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Hiking Herd makes strides in nature

Kelsey+Peters%2C+Weston+Wright+and+Josh+Dehaven+cross+a+bridge+during+Hiking+Herd%E2%80%99s+recent+hike+at+Barboursville+Park.
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Hiking Herd makes strides in nature

Kelsey Peters, Weston Wright and Josh Dehaven cross a bridge during Hiking Herd’s recent hike at Barboursville Park.

Kelsey Peters, Weston Wright and Josh Dehaven cross a bridge during Hiking Herd’s recent hike at Barboursville Park.

Photo Courtesy of Hannah Currey

Kelsey Peters, Weston Wright and Josh Dehaven cross a bridge during Hiking Herd’s recent hike at Barboursville Park.

Photo Courtesy of Hannah Currey

Photo Courtesy of Hannah Currey

Kelsey Peters, Weston Wright and Josh Dehaven cross a bridge during Hiking Herd’s recent hike at Barboursville Park.

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Hiking Herd, Marshall University’s club for nature lovers and all things outdoors, formed earlier this semester after two Marshall students and close friends went on a backpacking trip to Cumberland Island, Georgia, over spring break.

“Kelsey and I both love the outdoors and anything to do with camping and hiking,” Hannah Currey, vice president and co-founder of Hiking Herd, said. “We started the club because we want to do these things year-round, not just during spring break.”

Currey, junior dietetics major, said she would recommend the club to any students wanting to try something new, challenge themselves to be more active and healthier or wanting to make new friends. There is no prior hiking experience required to join the club, she said.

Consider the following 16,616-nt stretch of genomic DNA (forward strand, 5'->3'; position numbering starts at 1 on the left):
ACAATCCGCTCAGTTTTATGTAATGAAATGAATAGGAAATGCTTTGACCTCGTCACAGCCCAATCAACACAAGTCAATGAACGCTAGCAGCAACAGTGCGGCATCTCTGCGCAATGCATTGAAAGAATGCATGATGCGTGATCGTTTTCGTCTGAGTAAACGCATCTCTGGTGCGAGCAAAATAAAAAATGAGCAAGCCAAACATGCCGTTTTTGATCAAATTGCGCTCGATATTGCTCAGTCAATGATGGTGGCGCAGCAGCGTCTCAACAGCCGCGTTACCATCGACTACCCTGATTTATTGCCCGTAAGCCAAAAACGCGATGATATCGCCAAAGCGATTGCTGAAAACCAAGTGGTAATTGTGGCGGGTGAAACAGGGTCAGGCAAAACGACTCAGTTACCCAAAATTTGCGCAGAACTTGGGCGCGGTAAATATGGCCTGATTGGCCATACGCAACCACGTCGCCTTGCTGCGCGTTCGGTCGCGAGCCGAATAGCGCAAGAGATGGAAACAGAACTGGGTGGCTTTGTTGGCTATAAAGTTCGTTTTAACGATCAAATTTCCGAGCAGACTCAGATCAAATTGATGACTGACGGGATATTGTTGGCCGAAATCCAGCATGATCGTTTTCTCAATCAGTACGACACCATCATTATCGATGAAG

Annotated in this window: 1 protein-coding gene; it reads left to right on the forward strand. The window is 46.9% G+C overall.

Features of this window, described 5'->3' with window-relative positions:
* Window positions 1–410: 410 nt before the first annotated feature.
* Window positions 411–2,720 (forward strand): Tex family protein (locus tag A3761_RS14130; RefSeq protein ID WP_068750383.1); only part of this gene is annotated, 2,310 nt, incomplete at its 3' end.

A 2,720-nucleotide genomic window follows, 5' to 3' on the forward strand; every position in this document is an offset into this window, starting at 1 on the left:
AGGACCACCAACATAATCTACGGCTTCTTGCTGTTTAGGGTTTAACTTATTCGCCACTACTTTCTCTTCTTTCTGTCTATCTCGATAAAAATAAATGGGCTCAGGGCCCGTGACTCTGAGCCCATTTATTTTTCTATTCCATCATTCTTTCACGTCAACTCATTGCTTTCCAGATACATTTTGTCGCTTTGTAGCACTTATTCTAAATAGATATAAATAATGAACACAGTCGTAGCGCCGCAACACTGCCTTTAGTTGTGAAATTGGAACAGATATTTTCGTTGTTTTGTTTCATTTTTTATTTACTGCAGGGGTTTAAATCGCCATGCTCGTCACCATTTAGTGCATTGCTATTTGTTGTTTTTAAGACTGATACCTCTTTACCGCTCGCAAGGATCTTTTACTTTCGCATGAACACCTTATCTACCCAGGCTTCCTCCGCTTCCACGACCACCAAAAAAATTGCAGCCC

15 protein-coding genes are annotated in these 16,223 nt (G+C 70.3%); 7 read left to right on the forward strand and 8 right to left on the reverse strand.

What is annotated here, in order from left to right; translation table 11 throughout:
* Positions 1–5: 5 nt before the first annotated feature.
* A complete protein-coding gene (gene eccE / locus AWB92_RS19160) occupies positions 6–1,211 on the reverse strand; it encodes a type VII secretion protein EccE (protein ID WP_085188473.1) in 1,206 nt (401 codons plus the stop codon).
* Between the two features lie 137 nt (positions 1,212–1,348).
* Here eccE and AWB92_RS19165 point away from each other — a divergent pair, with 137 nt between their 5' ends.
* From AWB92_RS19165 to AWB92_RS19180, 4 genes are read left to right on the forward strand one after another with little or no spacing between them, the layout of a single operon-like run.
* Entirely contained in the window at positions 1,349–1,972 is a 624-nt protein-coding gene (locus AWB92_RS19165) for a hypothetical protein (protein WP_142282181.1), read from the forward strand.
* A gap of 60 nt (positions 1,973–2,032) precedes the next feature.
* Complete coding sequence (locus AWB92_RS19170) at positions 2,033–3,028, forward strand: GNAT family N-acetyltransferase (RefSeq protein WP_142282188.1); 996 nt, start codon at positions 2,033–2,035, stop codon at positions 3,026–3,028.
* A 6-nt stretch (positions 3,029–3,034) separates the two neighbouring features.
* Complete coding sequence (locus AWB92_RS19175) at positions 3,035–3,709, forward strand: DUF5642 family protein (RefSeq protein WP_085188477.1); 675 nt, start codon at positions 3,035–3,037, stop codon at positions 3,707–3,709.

“Sometimes, in our busy and hectic lives as college students, we forget to stop, breathe, turn off our phones and laptops and just go outside,” Currey said. “Hiking Herd is our way to escape the college scene for a few hours.”

Sometimes people, especially college students, need to recharge themselves, and there is no better way to do so than connecting with nature, Currey said.

“Nature keeps us grounded,” Currey said. “We all breathe the same air, and it’s air the world provides us.”

Nature and being active and outdoors more often, Currey said, can be therapeutic for people in multiple ways including to relieve stress, improve one’s immune system, help maintain weight and improve mental health with the release of dopamine in the brain.

Kelsey Peters, Hiking Herd’s president and co-founder, said the club is special because of its heavy emphasis on friendship and enjoying the outdoors more so than on hiking ability.

The club encourages beginners to join to increase their time in nature while also improving their hiking skills, Peters, senior dietetics major, said.

“We don’t do any activities that are too strenuous and would require a really high level of physical fitness,” Peters said.

Peters said she believes people spend too much time on their phones and computers, and it is important to disconnect sometimes to connect with nature. Hiking, she said, is her favorite way of calming herself when she feels overwhelmed and stressed.

“Nature is food for the soul,” Peters said. “It really calms me and brings me joy.”

Hiking Herd currently have scheduled meetings once a month on Mondays. The next meeting will be Monday, Nov. 26 at 6:30 p.m. in the John Spotts room in the Memorial Student Center.

At meetings, Currey said, the club’s members usually discuss fundraising ideas and plan times and locations for upcoming hikes and events based on majority rule.

Hiking Herd’s most recent event was a hike at Barboursville Park, Sunday, Nov. 11.

Club members are planning a snow-tubing and skiing trip for the winter, since the weather will not be particularly suitable for hiking, Peters said.

Douglas Harding can be contacted at [email protected]

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